Season report card: Michigan State

It's final exam season on campuses around the Big Ten, and we here at the Big Ten blog have some grades to hand out, too. Brian and I will be grading each Big Ten team -- offense, defense and special teams -- before the bowl season kicks off.

First up, the Michigan State Spartans.


Michigan State had to reinvent itself on offense in 2011 as a revamped offensive line made it tough to consistently rush the football. Thanks to senior quarterback Kirk Cousins and his array of weapons, the Spartans still ranked among the league's top five in both scoring (30.8 ppg) and total yards (390.4 ypg). Michigan State was a pass-first unit for much of the season and had success, and the run game emerged late behind Le'Veon Bell, Edwin Baker and a line that gained confidence and built chemistry. While it's amazing that the Spartans won a division title with the league's worst rushing offense, they really seemed to put the pieces together after a poor performance against Nebraska on Oct. 30. Coordinator Dan Roushar had a great scheme in the Big Ten title game against Wisconsin.


It became clear early on that Michigan State had great potential on defense, and the unit was among the nation's elite for much of the season. Despite losing two four-year starters at linebacker (Greg Jones and Eric Gordon), the Spartans actually improved in the front seven. Defensive tackle Jerel Worthy anchored the crew, and dynamic young players like William Ghoslton, Denicos Allen, Max Bullough and Marcus Rush contributed. Johnny Adams was arguably the Big Ten's top cornerback and safeties Trenton Robinson and Isaiah Lewis combined for eight interceptions. Michigan State displayed excellent depth for much of the season. If not for a few struggles against Wisconsin, the unit would have received an A.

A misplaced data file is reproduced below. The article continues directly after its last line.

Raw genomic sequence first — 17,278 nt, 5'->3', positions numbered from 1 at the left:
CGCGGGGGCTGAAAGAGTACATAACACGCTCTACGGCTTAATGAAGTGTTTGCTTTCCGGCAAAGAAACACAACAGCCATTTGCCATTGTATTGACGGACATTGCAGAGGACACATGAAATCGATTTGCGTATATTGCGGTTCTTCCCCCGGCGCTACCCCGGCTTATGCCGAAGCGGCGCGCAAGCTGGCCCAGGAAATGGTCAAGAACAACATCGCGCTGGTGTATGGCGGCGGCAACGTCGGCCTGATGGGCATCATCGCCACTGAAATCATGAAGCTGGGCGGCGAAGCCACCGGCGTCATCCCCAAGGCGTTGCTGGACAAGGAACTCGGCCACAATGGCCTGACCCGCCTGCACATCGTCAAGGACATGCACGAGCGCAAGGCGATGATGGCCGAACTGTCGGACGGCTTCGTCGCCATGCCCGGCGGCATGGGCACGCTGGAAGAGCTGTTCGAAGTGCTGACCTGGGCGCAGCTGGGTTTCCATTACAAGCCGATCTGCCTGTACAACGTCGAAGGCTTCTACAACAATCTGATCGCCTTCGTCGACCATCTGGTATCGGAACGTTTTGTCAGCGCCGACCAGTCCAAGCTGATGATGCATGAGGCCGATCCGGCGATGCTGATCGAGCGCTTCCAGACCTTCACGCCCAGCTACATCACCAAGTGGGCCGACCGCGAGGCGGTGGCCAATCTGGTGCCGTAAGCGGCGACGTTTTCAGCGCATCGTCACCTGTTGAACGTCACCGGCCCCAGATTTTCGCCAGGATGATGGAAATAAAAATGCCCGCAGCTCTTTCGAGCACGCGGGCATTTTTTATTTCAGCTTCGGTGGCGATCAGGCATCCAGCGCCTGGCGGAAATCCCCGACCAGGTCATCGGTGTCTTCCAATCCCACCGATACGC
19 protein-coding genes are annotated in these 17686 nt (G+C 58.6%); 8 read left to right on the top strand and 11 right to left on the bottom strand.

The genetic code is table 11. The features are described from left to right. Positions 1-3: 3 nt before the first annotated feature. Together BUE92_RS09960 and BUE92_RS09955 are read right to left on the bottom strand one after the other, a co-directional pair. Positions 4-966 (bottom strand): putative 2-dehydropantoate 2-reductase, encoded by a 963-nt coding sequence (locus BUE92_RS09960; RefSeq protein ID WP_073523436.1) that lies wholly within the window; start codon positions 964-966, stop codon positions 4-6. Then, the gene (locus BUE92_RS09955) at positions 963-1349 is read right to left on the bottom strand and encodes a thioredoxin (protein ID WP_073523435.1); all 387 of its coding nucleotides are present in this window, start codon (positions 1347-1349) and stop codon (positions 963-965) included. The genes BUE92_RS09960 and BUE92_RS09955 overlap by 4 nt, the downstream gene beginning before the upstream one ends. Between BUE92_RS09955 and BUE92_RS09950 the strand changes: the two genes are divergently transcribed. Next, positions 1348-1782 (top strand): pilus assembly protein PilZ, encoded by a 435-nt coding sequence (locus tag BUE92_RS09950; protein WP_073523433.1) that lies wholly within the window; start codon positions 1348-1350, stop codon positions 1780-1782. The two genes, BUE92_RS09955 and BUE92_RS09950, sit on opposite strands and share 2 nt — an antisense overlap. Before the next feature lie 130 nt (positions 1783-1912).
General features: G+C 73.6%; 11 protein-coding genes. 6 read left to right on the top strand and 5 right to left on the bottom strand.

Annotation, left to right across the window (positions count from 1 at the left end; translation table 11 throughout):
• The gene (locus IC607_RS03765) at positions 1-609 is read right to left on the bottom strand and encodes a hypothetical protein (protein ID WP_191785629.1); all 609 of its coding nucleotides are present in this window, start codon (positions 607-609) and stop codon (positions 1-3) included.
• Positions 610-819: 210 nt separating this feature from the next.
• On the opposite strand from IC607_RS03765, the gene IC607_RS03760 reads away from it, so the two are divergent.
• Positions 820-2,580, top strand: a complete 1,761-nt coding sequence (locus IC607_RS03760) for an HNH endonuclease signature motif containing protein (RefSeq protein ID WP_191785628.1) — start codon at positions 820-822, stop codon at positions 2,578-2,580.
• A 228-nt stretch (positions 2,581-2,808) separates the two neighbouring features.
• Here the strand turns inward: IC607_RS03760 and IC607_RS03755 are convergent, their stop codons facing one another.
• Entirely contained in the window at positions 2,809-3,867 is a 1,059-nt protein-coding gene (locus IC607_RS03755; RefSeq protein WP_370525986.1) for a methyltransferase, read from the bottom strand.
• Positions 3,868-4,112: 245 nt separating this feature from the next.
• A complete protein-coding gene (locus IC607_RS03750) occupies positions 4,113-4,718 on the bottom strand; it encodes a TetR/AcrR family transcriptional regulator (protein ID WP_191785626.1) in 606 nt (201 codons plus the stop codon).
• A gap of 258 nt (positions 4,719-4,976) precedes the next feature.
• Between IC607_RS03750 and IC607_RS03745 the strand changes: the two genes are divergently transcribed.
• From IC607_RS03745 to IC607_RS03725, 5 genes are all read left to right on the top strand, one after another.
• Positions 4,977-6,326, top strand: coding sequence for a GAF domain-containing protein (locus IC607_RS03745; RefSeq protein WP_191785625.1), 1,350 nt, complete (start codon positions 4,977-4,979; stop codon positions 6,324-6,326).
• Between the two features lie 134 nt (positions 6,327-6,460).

The Spartans weren't bad in the kicking game and had some strong points, particularly on returns with dynamic senior Keshawn Martin. Kicker Dan Conroy was solid and punter Mike Sadler performed decently in his first season. But Michigan State ranked in the middle of the pack in both net punting and kickoff coverage, and special teams played a role in two of the team's three losses. MSU allowed a kickoff return for a touchdown against Notre Dame, and Lewis was flagged for running into the punter in the Big Ten championship, effectively ending the game.


Michigan State had another strong season and took a step closer to becoming a Big Ten power. If not for a few plays against Wisconsin, the Spartans would be heading to the Rose Bowl for the first time in 24 years. It was a very good season that nearly became great.